Here is that portion of M. Barnier’s speech – the BEERG analysis appears after it.

“The United Kingdom wants to leave. That is its decision. Not ours. And that has consequences. Allow me to give an example. The General Data Protection Regulation – GDPR – came into force yesterday. According to the United Kingdom’s position first presented – and published – this week on data protection:

The United Kingdom would like its supervisor to remain on the European Data Protection Board, created by the GDPR.

It wants to remain in the one-stop-shop.

It believes that this is in the interest of EU businesses.

But let’s be clear: Brexit is not, and never will be, in the interest of EU businesses. And it will especially run counter to the interests of our businesses if we abandon our decision-making autonomy. This autonomy allows us to set standards for the whole of the EU, but also to see these standards being replicated around the world. Continue reading

Brexit, Data Protection, Data transfers, GDPR, Macron, Parody

“Talking to the Board”: A #Brexit Fable

This blog was written on February 3rd 2018.

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From the hotel window he could see across the roofs of Fisherman’s Wharf to Alcatraz, with the Golden Gate Bridge off in the background. Images that evoked The Rock and Bullitt or, for those with longer memories, the TV series The Streets of San Francisco, with Karl Malden and a very young Michael Douglas.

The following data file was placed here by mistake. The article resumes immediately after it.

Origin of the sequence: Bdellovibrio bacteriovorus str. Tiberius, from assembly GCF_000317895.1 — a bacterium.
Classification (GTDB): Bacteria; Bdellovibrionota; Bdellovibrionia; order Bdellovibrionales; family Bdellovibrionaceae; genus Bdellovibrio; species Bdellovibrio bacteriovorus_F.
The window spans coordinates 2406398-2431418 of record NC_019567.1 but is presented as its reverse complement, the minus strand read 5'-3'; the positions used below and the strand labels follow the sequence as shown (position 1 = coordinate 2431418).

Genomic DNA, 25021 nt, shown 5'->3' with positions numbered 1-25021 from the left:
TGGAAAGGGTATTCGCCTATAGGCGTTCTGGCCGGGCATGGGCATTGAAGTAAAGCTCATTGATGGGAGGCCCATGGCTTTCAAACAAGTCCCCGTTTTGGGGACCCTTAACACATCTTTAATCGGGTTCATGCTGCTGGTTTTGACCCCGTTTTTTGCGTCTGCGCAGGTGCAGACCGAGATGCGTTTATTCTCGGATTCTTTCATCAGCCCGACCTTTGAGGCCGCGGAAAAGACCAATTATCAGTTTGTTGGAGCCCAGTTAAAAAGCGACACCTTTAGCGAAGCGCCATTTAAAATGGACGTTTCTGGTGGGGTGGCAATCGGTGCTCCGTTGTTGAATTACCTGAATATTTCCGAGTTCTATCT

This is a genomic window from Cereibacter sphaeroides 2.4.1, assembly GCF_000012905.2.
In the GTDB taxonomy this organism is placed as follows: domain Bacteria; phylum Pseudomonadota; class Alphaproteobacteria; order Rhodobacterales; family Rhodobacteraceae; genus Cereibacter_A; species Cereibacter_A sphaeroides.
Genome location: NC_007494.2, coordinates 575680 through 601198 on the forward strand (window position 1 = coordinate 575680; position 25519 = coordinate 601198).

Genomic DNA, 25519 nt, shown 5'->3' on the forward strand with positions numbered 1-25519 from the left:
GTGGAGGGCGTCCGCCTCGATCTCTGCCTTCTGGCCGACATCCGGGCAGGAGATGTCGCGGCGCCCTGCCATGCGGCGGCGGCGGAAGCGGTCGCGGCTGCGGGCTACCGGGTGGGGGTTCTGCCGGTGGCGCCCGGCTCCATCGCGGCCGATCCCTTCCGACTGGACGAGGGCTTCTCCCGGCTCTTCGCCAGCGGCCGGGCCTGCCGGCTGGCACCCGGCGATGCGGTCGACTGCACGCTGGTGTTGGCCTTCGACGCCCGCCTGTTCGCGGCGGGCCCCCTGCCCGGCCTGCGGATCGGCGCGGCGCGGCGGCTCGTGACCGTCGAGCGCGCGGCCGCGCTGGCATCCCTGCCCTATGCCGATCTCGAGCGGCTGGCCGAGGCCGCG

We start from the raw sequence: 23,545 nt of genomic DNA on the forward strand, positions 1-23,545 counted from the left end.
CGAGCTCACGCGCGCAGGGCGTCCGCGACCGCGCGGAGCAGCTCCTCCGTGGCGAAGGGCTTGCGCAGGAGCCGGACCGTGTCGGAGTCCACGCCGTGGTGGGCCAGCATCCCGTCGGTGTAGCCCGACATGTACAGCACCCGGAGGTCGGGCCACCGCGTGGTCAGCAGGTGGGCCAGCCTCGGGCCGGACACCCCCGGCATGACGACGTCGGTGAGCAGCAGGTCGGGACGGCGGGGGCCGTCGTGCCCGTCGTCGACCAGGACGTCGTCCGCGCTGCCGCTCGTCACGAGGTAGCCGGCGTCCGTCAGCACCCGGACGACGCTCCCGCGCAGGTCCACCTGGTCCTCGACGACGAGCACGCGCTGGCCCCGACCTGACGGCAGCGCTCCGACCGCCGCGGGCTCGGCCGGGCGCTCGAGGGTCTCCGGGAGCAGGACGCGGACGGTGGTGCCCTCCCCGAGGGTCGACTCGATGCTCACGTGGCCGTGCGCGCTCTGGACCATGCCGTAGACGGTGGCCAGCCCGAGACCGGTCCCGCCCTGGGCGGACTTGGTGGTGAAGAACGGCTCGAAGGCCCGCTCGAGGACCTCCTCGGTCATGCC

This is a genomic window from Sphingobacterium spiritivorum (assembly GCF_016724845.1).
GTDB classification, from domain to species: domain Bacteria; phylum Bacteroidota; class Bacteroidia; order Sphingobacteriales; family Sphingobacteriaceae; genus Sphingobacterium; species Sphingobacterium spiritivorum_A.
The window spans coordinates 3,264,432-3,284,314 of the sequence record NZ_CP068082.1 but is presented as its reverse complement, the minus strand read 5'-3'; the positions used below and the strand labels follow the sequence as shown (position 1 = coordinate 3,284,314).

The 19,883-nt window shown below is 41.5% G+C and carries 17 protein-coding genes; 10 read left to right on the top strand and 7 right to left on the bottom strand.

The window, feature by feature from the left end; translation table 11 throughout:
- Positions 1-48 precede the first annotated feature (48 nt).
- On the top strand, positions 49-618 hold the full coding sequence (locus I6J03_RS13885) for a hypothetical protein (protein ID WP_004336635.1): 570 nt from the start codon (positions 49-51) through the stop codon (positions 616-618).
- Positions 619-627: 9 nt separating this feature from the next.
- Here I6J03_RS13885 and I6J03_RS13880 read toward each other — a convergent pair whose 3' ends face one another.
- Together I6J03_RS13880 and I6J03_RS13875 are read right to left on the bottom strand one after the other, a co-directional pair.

But James “Jim” Johnson wasn’t there to engage in remembrances of movies past or to admire the view. As the UK Executive Director of 4Zero, one of the US’s leading transnationals in the IT space, he was there to pitch to a board committee on a new $500m+ project, with around 1,200 jobs, to be located in Europe, developing state of the art computer security systems, vital for governments and businesses at a time when terrorist and state-backed cyber guerrilla war campaigns were the stuff of daily life.

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Brexit, Data Protection, Data transfers, GDPR, Theresa May

Another Brick in a #Data Wall? #Brexit #EUDataP

This article was written on Nov 4th, 2017

GDPR readyUnder the BEERG law of unintended consequences; the unintended outworking of an action or event is often far more significant or impactful than the intended one. And so, while the UK media obsessed on sex scandals and a cabinet resignation, the Brexit process crawled along with the announcement of another round of EU/UK talks next week and a vote in parliament forcing the government to publish 58 sectoral studies on the economic impact of Brexit.